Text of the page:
Zamora's memoir of his grueling journey from El Salvador to the United States without family at age nine keeps the reader within each immediate, breathless, uncomfortable, fear-filled moment through and to the unknown.
Solito is one of my book club's reads for this spring, and I'm listening to it as an audiobook.
In Solito, the poet Javier Zamora shares the story of his grueling journey from El Salvador to the United States at age nine.
His loving grandfather shakily sends him off on a planned two-week trip through Central America and Mexico to meet up with his parents. The trip lasts seven weeks and involves challenge after challenge.
Solito includes hired "coyotes" with dubious experience and intentions; groups of fellow journeyers who betray, bond, or simply disappear; hours and days of desperate thirst and hunger; brushes with death; the hollowing, youthful loneliness of being away from family--and the bursts of danger of guns and detention centers as well as the constant underlying pressure of remembering to keep up ongoing deceptions to avoid them.
Zamora keeps us in his nine-year-old perspective, which also serves to keep us focused on moment-by-moment sensations and concerns and makes the memoir feel immediate and breathless. Physical discomfort (he is tired, cold, hot, burned, thirsty, hungry), emotional turmoil (he feels loneliness, fear, concern, disconnectedness), and yearning (he is desperate for trust, for assurances, for safety and security, for reunification) are at the forefront.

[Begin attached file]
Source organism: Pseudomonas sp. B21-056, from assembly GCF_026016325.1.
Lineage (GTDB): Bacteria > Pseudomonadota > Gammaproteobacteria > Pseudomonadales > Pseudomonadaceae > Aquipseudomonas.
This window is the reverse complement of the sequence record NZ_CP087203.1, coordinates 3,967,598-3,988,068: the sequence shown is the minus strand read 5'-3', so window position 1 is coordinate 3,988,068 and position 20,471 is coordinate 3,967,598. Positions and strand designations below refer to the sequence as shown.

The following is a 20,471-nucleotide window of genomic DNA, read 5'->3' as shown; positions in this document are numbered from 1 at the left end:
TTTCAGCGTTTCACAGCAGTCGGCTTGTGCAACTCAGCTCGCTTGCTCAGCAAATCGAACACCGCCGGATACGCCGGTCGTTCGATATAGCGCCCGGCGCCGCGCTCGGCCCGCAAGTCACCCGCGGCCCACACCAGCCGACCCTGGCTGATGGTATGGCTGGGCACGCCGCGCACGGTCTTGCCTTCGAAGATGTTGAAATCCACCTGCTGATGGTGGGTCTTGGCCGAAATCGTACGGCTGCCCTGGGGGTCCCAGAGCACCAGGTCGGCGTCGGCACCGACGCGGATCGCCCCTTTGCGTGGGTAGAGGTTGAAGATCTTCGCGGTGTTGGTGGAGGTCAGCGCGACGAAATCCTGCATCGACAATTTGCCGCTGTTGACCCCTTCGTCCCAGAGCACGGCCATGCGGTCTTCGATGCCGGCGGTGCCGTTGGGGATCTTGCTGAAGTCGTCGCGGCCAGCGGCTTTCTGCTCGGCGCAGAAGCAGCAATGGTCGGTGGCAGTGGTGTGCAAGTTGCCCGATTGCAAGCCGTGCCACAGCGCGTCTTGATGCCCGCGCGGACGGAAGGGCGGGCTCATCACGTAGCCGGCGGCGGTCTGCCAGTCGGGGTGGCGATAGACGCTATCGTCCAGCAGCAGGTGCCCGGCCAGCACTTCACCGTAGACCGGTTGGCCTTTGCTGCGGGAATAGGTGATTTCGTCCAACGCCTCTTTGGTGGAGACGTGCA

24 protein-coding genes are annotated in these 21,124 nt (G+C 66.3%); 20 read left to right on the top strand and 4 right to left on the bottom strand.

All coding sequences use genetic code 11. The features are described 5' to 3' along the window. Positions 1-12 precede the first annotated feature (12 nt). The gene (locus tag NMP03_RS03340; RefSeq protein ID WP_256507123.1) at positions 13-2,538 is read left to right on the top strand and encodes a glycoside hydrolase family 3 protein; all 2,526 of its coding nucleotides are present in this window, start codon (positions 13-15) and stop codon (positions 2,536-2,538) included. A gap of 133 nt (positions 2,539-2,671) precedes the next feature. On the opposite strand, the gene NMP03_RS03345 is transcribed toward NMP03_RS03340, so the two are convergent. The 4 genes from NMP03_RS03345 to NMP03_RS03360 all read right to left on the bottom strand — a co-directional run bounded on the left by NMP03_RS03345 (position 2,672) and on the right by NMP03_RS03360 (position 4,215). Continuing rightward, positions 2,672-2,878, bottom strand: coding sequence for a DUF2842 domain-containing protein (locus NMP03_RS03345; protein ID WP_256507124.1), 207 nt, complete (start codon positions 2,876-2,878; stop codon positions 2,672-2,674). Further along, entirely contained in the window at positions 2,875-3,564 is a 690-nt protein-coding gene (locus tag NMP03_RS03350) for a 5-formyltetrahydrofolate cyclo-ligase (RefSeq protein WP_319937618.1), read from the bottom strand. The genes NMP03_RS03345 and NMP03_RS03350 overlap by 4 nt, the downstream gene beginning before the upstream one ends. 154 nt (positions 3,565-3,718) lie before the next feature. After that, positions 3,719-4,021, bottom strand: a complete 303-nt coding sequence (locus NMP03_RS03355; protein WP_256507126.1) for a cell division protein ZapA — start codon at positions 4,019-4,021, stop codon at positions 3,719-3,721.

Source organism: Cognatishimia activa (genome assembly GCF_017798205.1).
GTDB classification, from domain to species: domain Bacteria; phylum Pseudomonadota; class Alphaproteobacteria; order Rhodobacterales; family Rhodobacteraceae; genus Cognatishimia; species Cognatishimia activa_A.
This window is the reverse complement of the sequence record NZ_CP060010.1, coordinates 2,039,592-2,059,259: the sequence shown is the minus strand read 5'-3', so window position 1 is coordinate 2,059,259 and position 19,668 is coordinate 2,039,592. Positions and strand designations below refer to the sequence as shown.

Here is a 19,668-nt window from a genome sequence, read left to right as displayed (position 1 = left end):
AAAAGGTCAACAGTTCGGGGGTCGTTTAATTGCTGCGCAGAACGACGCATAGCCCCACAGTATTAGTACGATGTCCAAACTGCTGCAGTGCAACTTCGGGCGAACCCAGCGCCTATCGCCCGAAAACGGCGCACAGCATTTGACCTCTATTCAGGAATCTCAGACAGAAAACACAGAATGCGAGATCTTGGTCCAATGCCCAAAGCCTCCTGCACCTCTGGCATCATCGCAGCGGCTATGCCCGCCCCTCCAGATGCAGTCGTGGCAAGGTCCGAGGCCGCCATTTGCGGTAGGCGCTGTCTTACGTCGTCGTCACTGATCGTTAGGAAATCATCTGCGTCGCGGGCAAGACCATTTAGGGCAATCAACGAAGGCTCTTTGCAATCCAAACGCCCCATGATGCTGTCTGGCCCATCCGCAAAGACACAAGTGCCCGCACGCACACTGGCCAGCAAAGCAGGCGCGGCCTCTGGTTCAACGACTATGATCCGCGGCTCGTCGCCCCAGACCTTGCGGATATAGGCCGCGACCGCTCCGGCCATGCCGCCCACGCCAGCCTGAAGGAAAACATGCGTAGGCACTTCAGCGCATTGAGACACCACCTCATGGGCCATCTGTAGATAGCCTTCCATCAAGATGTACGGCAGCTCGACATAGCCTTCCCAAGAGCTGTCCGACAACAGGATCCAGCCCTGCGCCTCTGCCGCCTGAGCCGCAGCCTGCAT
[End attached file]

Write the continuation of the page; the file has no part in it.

Zamora takes us through what often feels like his literal step-by-step journey, without summarizing or skipping over impactful moments of need and want and despair. Yet he doesn't mine the difficult situation in an effort to build drama; his account feels honest and without emotional manipulation.
Do you have any Bossy thoughts about this book?
You might also like the books I listed on the Greedy Reading List Six Fascinating Books about the Immigrant Experience.